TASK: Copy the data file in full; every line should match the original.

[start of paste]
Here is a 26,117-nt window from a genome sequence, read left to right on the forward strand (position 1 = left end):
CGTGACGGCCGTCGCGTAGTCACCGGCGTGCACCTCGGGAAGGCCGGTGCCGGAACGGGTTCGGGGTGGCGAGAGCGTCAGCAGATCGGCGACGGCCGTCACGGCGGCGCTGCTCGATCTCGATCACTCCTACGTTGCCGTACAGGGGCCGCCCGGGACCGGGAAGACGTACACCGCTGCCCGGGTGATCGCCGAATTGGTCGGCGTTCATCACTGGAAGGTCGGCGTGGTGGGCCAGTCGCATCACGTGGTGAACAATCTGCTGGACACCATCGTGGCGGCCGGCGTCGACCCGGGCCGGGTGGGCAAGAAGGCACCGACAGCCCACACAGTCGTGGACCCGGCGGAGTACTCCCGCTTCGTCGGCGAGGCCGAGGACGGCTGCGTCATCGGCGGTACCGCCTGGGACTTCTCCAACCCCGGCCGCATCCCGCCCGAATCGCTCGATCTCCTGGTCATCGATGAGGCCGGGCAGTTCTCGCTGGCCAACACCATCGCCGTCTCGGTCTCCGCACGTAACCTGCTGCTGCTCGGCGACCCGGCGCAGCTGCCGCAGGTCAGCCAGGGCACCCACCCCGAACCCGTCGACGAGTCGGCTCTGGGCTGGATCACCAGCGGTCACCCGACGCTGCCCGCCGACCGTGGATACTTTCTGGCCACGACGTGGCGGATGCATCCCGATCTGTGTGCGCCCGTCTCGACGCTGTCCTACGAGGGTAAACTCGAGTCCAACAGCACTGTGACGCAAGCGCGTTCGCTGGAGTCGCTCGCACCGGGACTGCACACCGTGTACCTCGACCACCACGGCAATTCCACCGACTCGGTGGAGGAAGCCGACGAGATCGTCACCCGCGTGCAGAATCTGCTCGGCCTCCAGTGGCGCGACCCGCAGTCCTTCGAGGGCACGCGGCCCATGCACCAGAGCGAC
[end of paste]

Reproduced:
Here is a 26,117-nt window from a genome sequence, read left to right on the forward strand (position 1 = left end):
CGTGACGGCCGTCGCGTAGTCACCGGCGTGCACCTCGGGAAGGCCGGTGCCGGAACGGGTTCGGGGTGGCGAGAGCGTCAGCAGATCGGCGACGGCCGTCACGGCGGCGCTGCTCGATCTCGATCACTCCTACGTTGCCGTACAGGGGCCGCCCGGGACCGGGAAGACGTACACCGCTGCCCGGGTGATCGCCGAATTGGTCGGCGTTCATCACTGGAAGGTCGGCGTGGTGGGCCAGTCGCATCACGTGGTGAACAATCTGCTGGACACCATCGTGGCGGCCGGCGTCGACCCGGGCCGGGTGGGCAAGAAGGCACCGACAGCCCACACAGTCGTGGACCCGGCGGAGTACTCCCGCTTCGTCGGCGAGGCCGAGGACGGCTGCGTCATCGGCGGTACCGCCTGGGACTTCTCCAACCCCGGCCGCATCCCGCCCGAATCGCTCGATCTCCTGGTCATCGATGAGGCCGGGCAGTTCTCGCTGGCCAACACCATCGCCGTCTCGGTCTCCGCACGTAACCTGCTGCTGCTCGGCGACCCGGCGCAGCTGCCGCAGGTCAGCCAGGGCACCCACCCCGAACCCGTCGACGAGTCGGCTCTGGGCTGGATCACCAGCGGTCACCCGACGCTGCCCGCCGACCGTGGATACTTTCTGGCCACGACGTGGCGGATGCATCCCGATCTGTGTGCGCCCGTCTCGACGCTGTCCTACGAGGGTAAACTCGAGTCCAACAGCACTGTGACGCAAGCGCGTTCGCTGGAGTCGCTCGCACCGGGACTGCACACCGTGTACCTCGACCACCACGGCAATTCCACCGACTCGGTGGAGGAAGCCGACGAGATCGTCACCCGCGTGCAGAATCTGCTCGGCCTCCAGTGGCGCGACCCGCAGTCCTTCGAGGGCACGCGGCCCATGCACCAGAGCGAC